It’s a cliché among political commentators that heavy rain on polling day reduces turnout and particularly hits left-leaning parties.
There’s even an episode of the West Wing where fictional Democrat President Bartlett worries that poor weather in California could ruin his chances of re-election.
With rain predicted across the country this Thursday, could there be a drop of truth in the theory? And does it mean storm clouds ahead for Labour?
Evidence from America: “Republicans should pray for rain”
In 2006, US researchers published a study on how weather affects American presidential elections. They found that “compared to normal conditions, rain significantly reduces voter participation by a rate of just less than 1 per cent per inch [of rainfall]”.
Voter turnout is about convenience. There are some “core” voters that will head to the ballot box come rain or shine. But there are those on the “periphery” for whom factors beyond pure politics play a part.
The suggestion is that people who haven’t decided whether to vote or not could be put off by the added hassle of making their way to polling stations in the rain.
Even more interestingly, the study concluded that “poor weather is also shown to benefit the Republican party’s vote share”, because it tends to put off more Democrat voters than Republicans.
They attribute this to “the conventional wisdom” that voters inclined to vote Democrat are more susceptible to the “last straw” effect. In other words, it wouldn’t take much for these voters to decide against voting altogether.
According to the study, “for every one-inch increase in rain above its election day normal, the Republican presidential candidate received approximately an extra 2.5 per cent of the vote”.
The researchers say this effect may even have contributed to the outcomes in the 1960 and 2000 presidential elections. Quite a compelling claim.
Does that mean a washout for Labour this Thursday? Maybe not.
There are lots of factors that might make UK voters behave differently to their American counterparts.
When we’re talking about the weather, the distance that voters travel to reach polling stations is important. The further you have to go, the wetter you’re going to get – if you’re walking or taking public transport. Unless you happen to enjoy being drenched by a passing storm, a long, rainy trip to the polling station is going to make casting a ballot much more inconvenient.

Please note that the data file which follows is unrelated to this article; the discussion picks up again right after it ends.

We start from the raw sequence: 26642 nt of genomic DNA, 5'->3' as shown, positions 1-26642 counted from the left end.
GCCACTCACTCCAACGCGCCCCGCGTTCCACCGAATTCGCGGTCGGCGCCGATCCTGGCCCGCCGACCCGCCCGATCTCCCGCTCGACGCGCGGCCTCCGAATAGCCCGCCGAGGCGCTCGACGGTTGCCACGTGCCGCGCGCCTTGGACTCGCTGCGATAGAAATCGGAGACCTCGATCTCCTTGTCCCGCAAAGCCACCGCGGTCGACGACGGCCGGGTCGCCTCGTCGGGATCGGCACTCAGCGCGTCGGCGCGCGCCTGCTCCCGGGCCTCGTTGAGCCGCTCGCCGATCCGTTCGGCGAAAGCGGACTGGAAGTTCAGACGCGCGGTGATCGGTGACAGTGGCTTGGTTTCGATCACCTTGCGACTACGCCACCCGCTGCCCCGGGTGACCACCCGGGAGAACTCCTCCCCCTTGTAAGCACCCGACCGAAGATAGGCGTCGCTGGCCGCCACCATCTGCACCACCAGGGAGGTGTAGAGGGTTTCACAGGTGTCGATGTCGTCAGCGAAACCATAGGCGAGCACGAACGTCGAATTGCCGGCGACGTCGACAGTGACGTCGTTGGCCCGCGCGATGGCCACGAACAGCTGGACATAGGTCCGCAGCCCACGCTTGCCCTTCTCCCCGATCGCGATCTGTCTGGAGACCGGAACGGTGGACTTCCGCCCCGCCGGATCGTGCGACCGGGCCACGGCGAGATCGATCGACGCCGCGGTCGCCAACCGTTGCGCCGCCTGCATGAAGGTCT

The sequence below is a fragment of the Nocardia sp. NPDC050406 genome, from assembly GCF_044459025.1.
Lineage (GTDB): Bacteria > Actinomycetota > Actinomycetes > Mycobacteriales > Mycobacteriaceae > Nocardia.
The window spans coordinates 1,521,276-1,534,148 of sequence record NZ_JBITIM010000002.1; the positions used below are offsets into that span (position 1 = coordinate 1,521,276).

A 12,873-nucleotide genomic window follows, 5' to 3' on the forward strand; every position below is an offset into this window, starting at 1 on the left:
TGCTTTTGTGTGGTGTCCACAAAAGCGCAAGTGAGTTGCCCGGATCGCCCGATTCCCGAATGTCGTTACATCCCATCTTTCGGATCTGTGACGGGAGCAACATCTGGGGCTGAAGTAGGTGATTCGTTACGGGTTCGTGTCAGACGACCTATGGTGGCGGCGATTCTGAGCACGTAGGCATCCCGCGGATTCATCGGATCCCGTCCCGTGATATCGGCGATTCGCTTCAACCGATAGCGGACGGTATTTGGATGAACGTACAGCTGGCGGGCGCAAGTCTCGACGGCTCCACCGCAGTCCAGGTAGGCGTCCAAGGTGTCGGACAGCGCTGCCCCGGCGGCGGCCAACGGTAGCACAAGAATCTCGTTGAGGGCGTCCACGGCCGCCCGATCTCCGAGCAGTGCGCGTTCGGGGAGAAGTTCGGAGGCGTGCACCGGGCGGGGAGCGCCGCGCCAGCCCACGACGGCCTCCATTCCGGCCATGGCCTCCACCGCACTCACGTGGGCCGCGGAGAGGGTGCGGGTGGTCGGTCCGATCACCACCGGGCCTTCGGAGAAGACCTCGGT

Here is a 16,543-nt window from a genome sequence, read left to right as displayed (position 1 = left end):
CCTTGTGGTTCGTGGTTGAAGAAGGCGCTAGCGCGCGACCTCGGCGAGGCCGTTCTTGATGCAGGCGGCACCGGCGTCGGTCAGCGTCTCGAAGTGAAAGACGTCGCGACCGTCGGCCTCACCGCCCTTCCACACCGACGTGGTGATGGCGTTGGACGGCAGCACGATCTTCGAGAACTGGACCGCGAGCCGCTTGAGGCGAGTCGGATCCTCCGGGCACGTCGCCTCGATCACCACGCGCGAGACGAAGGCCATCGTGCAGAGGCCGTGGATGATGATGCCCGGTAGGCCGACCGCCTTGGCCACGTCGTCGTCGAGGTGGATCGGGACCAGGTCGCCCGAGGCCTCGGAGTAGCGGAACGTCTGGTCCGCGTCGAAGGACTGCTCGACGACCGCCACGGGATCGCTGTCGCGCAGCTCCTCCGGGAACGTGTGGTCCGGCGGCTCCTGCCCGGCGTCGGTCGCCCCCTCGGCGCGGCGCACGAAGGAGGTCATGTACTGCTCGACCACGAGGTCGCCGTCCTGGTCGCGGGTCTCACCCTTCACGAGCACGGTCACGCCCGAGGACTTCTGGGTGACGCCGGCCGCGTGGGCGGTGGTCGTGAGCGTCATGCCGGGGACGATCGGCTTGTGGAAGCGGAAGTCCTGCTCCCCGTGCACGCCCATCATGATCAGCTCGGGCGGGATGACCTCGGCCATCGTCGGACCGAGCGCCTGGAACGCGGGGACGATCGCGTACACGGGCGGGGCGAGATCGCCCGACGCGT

19.3 per cent of Americans live in rural areas, and are likely to be further away from their nearest polling station than urban dwellers. Census data on rural fringe populations puts the UK figure at 9.2 per cent. That means Americans probably have to travel further to their nearest polling station than Brits.
By that logic, the added inconvenience of rain for potential voters in America is even higher than it is for Brits. It’s difficult to tell whether UK voters would be put off by rain to the same extent as their American counterparts.
So the US trend that rain disadvantages left-leaning parties might not translate directly to this side of the Atlantic.
On the flipside, if you live really far away from a polling station, you might have to drive anyway – whether it’s raining or not. On that interpretation, Americans might not care as much about rain as UK voters. So it could be the case that rain suppresses voter turnout even more in the UK than in the US.
In other words, there are arguments on both sides. We should be wary of copying and pasting the findings of the American study into UK election predictions.
As veteran British election commentator and academic John Curtice says: the supposed link between rain and voting behaviour in UK elections is “one of the most common theories of turnout but nobody has ever found evidence to back it up”.
Only very few places will see as much as an inch of rain on Thursday
We asked our weatherman, Liam Dutton for the low-down on Thursday’s conditions. He said that polling day “will see heavy rain and a brisk breeze sweep northwards across the UK”.
Crucially, he also said, “despite being an unseasonably unsettled day for June, very few places will see an inch of rain – probably only the hills of Wales, north west England and south west Scotland. Everywhere else is likely to have half an inch of rain or less, with some eastern parts of England seeing nothing at all”.
So even if weather conditions do affect UK voters, the rain we’re due on Thursday is unlikely to be enough to make a big splash.
There’s evidence to suggest that voter turnout in US elections is lower when it rains, and that bad weather favours Republicans. But there are many reasons why the American experience would not be replicated in Britain. There’s no strong data either way in the UK, and there won’t even be that much rain on election day this year. Labour have a lot to think about before Thursday, but rain is unlikely to be a significant factor.